B. Firearm In Connection with a Felony


Finally, Rohwedder argues that the court erred when it assessed a four-level enhancement pursuant to section 2K2.1(b)(5) because Rohwedder possessed firearms in connection with the methamphetamine offense. Rohwedder contends that there was no evidence that any of the weapons were connected with the methamphetamine or the distribution conviction, and that he possessed all of the weapons for hunting purposes.


Pursuant to section 2K2.1(b)(5), the sentencing court applies a four-level enhancement "if the defendant . . . possessed any firearm . . . in connection with another felony offense . . . ." "'In connection with' means 'that the firearm must have some purpose or effect with respect to,' and 'must facilitate, or have the potential of facilitating,' another felony offense; 'its presence or involvement cannot be the result of accident or coincidence.'" United States v. Fredrickson, 195 F.3d 438, 439-40 (8th Cir. 1999) (per curiam) (quoting United States v. Regans, 125 F.3d 685, 686 (8th Cir. 1997)). We review for clear error the court's factual findings about the purpose underlying the possession of the firearm. Id.


Rohwedder argues that, because nearly all of the guns were found in cabinets, one of which was locked, and thus were spatially isolated from the drugs, there was no showing by the government that the weapons had any connection with criminal activity. Because firearms are tools of the drug trade, however, the weapons' close physical proximity to the significant quantity of drugs provides a sufficient nexus between the two to support an enhancement pursuant to section 2K2.1(b)(5). Regans, 125 F.3d at 686. Several of the seized weapons were indeed in a locked cabinet in the bedroom, but in that same cabinet was the majority of the methamphetamine, a fact that negates Rohwedder's claim of spatial isolation. A loaded handgun was found under the couch in the living room, as were more drugs and drug-related paraphernalia. The living room gun cabinet, located approximately eight to ten feet from the couch, also contained a loaded handgun. Thus, the district court did not err in finding that the weapons were possessed in connection with the drug offense.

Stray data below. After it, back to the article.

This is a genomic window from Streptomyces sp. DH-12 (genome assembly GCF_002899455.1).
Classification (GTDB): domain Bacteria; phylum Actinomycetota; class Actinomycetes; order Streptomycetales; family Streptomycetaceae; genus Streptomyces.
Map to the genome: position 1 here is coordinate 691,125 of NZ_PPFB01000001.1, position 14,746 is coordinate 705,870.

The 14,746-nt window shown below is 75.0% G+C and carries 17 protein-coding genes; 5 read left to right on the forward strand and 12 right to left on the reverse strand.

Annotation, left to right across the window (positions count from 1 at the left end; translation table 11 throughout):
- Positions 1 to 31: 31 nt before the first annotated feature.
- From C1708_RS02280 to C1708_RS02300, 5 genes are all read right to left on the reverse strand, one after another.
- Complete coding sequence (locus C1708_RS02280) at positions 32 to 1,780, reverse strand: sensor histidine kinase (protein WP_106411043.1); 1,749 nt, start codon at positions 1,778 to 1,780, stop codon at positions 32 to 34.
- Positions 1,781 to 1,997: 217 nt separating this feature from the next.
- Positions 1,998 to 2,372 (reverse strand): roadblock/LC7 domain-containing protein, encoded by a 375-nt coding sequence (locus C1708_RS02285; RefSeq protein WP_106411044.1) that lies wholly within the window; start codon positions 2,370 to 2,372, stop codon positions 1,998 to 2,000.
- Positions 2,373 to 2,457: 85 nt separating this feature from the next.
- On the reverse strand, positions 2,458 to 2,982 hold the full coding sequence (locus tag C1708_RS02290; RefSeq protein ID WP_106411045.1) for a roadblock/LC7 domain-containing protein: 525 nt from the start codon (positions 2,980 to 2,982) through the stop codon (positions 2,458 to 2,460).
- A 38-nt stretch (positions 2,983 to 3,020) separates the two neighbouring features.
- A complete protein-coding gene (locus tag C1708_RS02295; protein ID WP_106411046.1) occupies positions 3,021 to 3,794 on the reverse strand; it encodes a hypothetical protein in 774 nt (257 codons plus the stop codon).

Rohwedder's final contention is that because he was merely holding the methamphetamine for someone else, his weapons were unconnected to the drugs. Leaving aside Rohwedder's guilty plea to possession with intent to distribute, we have noted that weapons provide protection for those who merely possess drugs. United States v. Belitz, 141 F.3d 815, 818 (8th Cir. 1998); Regans, 125 F.3d at 686. Likewise, we reject Rohwedder's contention that because the weapons were all for hunting purposes, they should not have been found to be connected to the drug offense, particularly in light of the nature of several of the weapons, such as the sawed-off shotgun, which is a quasi-suspect weapon not regularly used for hunting, see Barr, 32 F.3d at 1324 ("A defendant who observes [a quasi-suspect weapon] cannot possess it with innocence."). Accordingly, the district court did not err in applying the four-level enhancement.


The judgment is affirmed.



The Honorable Mark W. Bennett, Chief Judge, United States District Court for the Northern District of Iowa.


We have also noted that the "quasi-suspect" character of a sawed-off shotgun may require a less stringent mens rea showing, see United States v. Barr, 32 F.3d 1320, 1323-24 (8th Cir. 1994); Staples, 511 U.S. at 611-12. This case does not require our consideration of a lesser standard, because the government presented sufficient evidence under the more stringent standard.


Section 2K2.1(a)(3) sets a base offense level of 22 if the "offense involved a firearm described in 26 U.S.C. § 5845(a) . . . , and the defendant had one prior felony conviction of either a crime of violence or controlled substance offense . . . ."